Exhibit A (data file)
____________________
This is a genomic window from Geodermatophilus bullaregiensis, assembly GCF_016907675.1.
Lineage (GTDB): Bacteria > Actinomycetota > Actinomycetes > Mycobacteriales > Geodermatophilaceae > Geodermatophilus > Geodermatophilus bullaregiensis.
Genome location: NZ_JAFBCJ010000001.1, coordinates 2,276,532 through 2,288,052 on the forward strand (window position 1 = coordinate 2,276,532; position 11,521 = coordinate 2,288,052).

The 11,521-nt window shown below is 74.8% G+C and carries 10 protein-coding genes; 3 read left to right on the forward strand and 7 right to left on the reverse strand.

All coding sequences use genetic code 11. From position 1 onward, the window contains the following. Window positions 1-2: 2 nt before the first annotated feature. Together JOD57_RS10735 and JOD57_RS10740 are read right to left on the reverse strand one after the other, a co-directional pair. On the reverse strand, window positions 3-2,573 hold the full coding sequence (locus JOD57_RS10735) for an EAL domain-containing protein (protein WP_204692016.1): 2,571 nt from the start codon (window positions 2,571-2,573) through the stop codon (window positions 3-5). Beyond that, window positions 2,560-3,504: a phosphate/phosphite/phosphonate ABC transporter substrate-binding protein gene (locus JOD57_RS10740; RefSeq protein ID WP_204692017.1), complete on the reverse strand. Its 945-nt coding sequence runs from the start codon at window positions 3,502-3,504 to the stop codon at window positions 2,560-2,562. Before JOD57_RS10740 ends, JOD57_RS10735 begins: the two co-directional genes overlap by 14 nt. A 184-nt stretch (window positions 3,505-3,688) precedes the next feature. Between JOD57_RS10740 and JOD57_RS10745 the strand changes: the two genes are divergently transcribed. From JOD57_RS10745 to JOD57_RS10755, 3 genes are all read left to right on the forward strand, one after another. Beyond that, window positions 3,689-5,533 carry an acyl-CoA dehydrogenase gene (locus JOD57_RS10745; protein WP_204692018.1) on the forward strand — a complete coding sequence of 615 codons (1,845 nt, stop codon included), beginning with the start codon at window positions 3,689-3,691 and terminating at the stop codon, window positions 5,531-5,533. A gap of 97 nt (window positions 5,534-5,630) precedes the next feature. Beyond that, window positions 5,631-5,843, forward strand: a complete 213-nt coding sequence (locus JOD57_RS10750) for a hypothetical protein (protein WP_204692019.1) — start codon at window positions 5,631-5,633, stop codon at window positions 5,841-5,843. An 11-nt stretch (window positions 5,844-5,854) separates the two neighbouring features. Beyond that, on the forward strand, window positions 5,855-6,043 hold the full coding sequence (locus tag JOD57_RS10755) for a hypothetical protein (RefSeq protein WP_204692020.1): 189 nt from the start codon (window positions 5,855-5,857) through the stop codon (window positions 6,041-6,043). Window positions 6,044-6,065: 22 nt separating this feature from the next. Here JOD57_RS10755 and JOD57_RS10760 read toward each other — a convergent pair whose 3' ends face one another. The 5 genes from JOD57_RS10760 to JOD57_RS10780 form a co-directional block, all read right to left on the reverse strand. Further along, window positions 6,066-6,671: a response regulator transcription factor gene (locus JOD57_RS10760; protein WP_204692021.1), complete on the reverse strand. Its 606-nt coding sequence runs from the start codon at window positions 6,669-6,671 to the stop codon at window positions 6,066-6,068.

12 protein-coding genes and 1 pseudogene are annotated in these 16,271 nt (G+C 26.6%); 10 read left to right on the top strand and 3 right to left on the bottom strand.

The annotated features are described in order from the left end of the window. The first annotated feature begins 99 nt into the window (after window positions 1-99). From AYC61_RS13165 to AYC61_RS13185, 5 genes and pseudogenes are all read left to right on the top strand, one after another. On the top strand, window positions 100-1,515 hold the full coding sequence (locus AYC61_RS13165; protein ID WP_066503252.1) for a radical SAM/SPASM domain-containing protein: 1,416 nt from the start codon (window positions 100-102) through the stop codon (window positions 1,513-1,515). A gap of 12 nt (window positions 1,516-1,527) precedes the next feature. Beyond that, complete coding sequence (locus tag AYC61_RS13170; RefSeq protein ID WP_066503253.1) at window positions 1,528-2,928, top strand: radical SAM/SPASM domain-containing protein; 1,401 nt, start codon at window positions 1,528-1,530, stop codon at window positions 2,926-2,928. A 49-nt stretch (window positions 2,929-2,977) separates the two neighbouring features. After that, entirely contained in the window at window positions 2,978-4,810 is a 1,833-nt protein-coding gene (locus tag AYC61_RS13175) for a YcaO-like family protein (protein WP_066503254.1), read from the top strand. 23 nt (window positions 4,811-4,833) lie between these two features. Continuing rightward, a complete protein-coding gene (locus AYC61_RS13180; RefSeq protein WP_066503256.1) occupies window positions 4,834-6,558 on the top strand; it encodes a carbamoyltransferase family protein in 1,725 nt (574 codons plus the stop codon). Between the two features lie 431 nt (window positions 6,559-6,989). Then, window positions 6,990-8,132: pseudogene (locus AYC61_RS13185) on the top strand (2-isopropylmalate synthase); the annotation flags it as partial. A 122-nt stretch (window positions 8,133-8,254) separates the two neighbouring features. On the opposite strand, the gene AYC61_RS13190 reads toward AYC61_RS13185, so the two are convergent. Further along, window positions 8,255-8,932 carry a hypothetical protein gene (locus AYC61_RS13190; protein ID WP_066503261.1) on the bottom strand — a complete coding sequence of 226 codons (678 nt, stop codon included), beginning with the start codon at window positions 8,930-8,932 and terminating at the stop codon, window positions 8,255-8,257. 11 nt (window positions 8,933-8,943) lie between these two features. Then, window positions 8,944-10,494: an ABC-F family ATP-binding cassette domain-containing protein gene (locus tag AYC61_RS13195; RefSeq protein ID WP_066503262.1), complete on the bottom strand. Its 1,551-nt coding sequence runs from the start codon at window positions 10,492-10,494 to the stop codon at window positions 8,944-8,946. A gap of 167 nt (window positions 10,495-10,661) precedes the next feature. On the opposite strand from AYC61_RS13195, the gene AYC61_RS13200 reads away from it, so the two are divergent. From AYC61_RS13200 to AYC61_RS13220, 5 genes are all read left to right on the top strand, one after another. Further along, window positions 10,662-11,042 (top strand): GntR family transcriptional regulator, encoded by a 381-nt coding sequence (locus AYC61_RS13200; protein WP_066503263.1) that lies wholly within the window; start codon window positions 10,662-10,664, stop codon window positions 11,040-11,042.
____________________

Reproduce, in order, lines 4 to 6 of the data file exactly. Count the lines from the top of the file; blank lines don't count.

The 11,521-nt window shown below is 74.8% G+C and carries 10 protein-coding genes; 3 read left to right on the forward strand and 7 right to left on the reverse strand.

All coding sequences use genetic code 11. From position 1 onward, the window contains the following. Window positions 1-2: 2 nt before the first annotated feature. Together JOD57_RS10735 and JOD57_RS10740 are read right to left on the reverse strand one after the other, a co-directional pair. On the reverse strand, window positions 3-2,573 hold the full coding sequence (locus JOD57_RS10735) for an EAL domain-containing protein (protein WP_204692016.1): 2,571 nt from the start codon (window positions 2,571-2,573) through the stop codon (window positions 3-5). Beyond that, window positions 2,560-3,504: a phosphate/phosphite/phosphonate ABC transporter substrate-binding protein gene (locus JOD57_RS10740; RefSeq protein ID WP_204692017.1), complete on the reverse strand. Its 945-nt coding sequence runs from the start codon at window positions 3,502-3,504 to the stop codon at window positions 2,560-2,562. Before JOD57_RS10740 ends, JOD57_RS10735 begins: the two co-directional genes overlap by 14 nt. A 184-nt stretch (window positions 3,505-3,688) precedes the next feature. Between JOD57_RS10740 and JOD57_RS10745 the strand changes: the two genes are divergently transcribed. From JOD57_RS10745 to JOD57_RS10755, 3 genes are all read left to right on the forward strand, one after another. Beyond that, window positions 3,689-5,533 carry an acyl-CoA dehydrogenase gene (locus JOD57_RS10745; protein WP_204692018.1) on the forward strand — a complete coding sequence of 615 codons (1,845 nt, stop codon included), beginning with the start codon at window positions 3,689-3,691 and terminating at the stop codon, window positions 5,531-5,533. A gap of 97 nt (window positions 5,534-5,630) precedes the next feature. Beyond that, window positions 5,631-5,843, forward strand: a complete 213-nt coding sequence (locus JOD57_RS10750) for a hypothetical protein (protein WP_204692019.1) — start codon at window positions 5,631-5,633, stop codon at window positions 5,841-5,843. An 11-nt stretch (window positions 5,844-5,854) separates the two neighbouring features. Beyond that, on the forward strand, window positions 5,855-6,043 hold the full coding sequence (locus tag JOD57_RS10755) for a hypothetical protein (RefSeq protein WP_204692020.1): 189 nt from the start codon (window positions 5,855-5,857) through the stop codon (window positions 6,041-6,043). Window positions 6,044-6,065: 22 nt separating this feature from the next. Here JOD57_RS10755 and JOD57_RS10760 read toward each other — a convergent pair whose 3' ends face one another. The 5 genes from JOD57_RS10760 to JOD57_RS10780 form a co-directional block, all read right to left on the reverse strand. Further along, window positions 6,066-6,671: a response regulator transcription factor gene (locus JOD57_RS10760; protein WP_204692021.1), complete on the reverse strand. Its 606-nt coding sequence runs from the start codon at window positions 6,669-6,671 to the stop codon at window positions 6,066-6,068.

12 protein-coding genes and 1 pseudogene are annotated in these 16,271 nt (G+C 26.6%); 10 read left to right on the top strand and 3 right to left on the bottom strand.